The Library of Congress/National Endowment for the Humanities website Chronicling America is an invaluable resource for gathering articles and ads from America’s newspapers. A review of the site yielded the following mentions of happenings in pre-Civil War 19th century Raccoon Ford that document a thriving small village.
August 10, 1838, Richmond Enquirer: An Executor’s Notice of sale of land near the Rapidan River in Orange and Culpeper counties. The notice highlights “three very fine merchant mills upon the river,” one of which is identified as Raccoon Ford Mills. Source: Richmond enquirer. [volume] (Richmond, Va.), 10 Aug. 1838. Chronicling America: Historic American Newspapers. Lib. of Congress. <https://chroniclingamerica.loc.gov/lccn/sn84024735/1838-08-10/ed-1/seq-3/>
January 18, 1850, the Alexandria Gazette: Under the headline “Post Office Appointments” it is reported that Philip P. Nalle has resigned as postmaster, and Joseph J. Halsey has been named to succeed him. Source: Alexandria gazette. [volume] (Alexandria, D.C.), 19 Jan. 1850. Chronicling America: Historic American Newspapers. Lib. of Congress. <https://chroniclingamerica.loc.gov/lccn/sn85025007/1850-01-19/ed-1/seq-2/>
September 19, 1851, the Alexandria Gazette: The sale of Benjamin L. Hume’s 5 to 600 acre property near “the flourishing village of Raccoon Ford” is posted. Hume highlights that the property is in proximity to Culpeper Court House, Fredericksburg, Alexandria and the proposed Orange and Alexandria Railroad route. Also highlighted are the richness of the farmland, nearby commercial enterprises and churches. Plus, he is “anxious to sell and will give a bargain.”
May 28, 1852: Reported in the Richmond Daily Dispatch, “Several cases of small pox have occurred at Raccoon Ford, Culpepper county. Mr. J.W. Crittenden has fallen a victim to the disease.” Source: The daily dispatch. [volume] (Richmond [Va.]), 28 May 1852. Chronicling America: Historic American Newspapers. Lib. of Congress. <https://chroniclingamerica.loc.gov/lccn/sn84024738/1852-05-28/ed-1/seq-2/>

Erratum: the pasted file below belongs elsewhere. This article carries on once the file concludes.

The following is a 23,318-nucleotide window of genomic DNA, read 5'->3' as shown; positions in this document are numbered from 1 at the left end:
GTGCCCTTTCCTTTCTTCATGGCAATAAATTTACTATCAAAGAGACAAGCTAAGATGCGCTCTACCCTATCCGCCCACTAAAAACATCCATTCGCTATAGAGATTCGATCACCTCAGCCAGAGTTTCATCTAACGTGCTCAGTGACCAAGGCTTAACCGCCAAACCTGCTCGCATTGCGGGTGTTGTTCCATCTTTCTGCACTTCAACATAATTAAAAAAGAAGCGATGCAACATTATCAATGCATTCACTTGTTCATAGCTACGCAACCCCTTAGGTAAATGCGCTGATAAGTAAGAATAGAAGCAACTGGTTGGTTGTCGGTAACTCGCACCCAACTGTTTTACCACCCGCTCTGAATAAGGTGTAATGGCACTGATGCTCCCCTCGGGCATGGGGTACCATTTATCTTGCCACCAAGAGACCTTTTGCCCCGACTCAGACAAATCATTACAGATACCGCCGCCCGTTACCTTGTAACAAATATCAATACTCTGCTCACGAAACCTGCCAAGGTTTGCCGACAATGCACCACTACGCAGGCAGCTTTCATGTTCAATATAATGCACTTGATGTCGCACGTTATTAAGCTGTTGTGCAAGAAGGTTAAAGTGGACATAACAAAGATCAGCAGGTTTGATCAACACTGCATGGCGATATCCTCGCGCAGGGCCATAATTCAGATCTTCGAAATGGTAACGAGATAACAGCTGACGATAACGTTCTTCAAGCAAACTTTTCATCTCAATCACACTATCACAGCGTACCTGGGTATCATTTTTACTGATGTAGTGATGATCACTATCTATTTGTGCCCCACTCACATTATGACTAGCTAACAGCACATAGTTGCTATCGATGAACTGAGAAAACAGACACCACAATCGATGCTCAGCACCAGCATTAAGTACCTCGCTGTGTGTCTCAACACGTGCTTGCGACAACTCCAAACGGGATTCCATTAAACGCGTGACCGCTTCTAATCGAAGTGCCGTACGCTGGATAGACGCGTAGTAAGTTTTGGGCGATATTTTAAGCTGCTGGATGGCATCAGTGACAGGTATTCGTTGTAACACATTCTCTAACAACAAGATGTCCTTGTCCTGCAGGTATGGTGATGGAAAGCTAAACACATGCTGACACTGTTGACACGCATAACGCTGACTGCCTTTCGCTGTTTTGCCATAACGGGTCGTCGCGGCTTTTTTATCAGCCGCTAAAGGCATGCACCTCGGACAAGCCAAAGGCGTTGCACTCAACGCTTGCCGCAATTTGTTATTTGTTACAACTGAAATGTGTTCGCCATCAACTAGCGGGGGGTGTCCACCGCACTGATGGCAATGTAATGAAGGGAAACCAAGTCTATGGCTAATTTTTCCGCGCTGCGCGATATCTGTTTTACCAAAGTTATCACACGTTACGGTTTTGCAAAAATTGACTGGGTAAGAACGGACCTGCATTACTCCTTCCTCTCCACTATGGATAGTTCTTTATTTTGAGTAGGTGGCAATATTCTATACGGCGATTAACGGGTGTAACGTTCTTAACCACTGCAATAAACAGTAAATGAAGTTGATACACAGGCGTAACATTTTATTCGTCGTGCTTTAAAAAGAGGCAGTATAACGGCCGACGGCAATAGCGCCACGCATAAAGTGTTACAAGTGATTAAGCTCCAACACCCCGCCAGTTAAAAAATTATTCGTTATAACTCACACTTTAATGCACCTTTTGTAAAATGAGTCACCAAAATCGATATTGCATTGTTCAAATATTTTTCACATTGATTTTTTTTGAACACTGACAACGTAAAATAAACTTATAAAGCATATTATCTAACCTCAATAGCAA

January 7, 1853: The Alexandria Gazette reports that “A general interest has been awakened in the region of Raccoon Ford & c., in reference to the proposed Plank Road to Culpeper Court House, by way of that place.” Interestingly, this news was tucked below a notice that the Syracuse and Binghamton Railroad would be adding berths to their night cars, and above a mention of the funeral of War of 1812 veteran Commodore Charles W. Morgan at the Navy Yard in Washington. Source: Alexandria gazette. [volume] (Alexandria, D.C.), 07 Jan. 1853. Chronicling America: Historic American Newspapers. Lib. of Congress. <https://chroniclingamerica.loc.gov/lccn/sn85025007/1853-01-07/ed-1/seq-2/>
October 19, 1853, the Alexandria Gazette: As a follow up to the mention above regarding the Plank Road, this October article alerts that the Plank Road from Fredericksburg to Liberty Mills is complete and that the branch through Raccoon Ford to Culpeper Court House was begun in August and completed in September. “This branch strikes off the main stem about 26 miles from Fredericksburg – near Deadman’s (ed.: unknown) – making the distance from there to Culpeper Court House 15 and a quarter miles.” The writer observes that “horses and mules … seem to have taken a fancy to the plank and instead of shying off, leave the road with evident reluctance.” Source: Alexandria gazette. [volume] (Alexandria, D.C.), 19 Oct. 1853. Chronicling America: Historic American Newspapers. Lib. of Congress. <https://chroniclingamerica.loc.gov/lccn/sn85025007/1853-10-19/ed-1/seq-2/>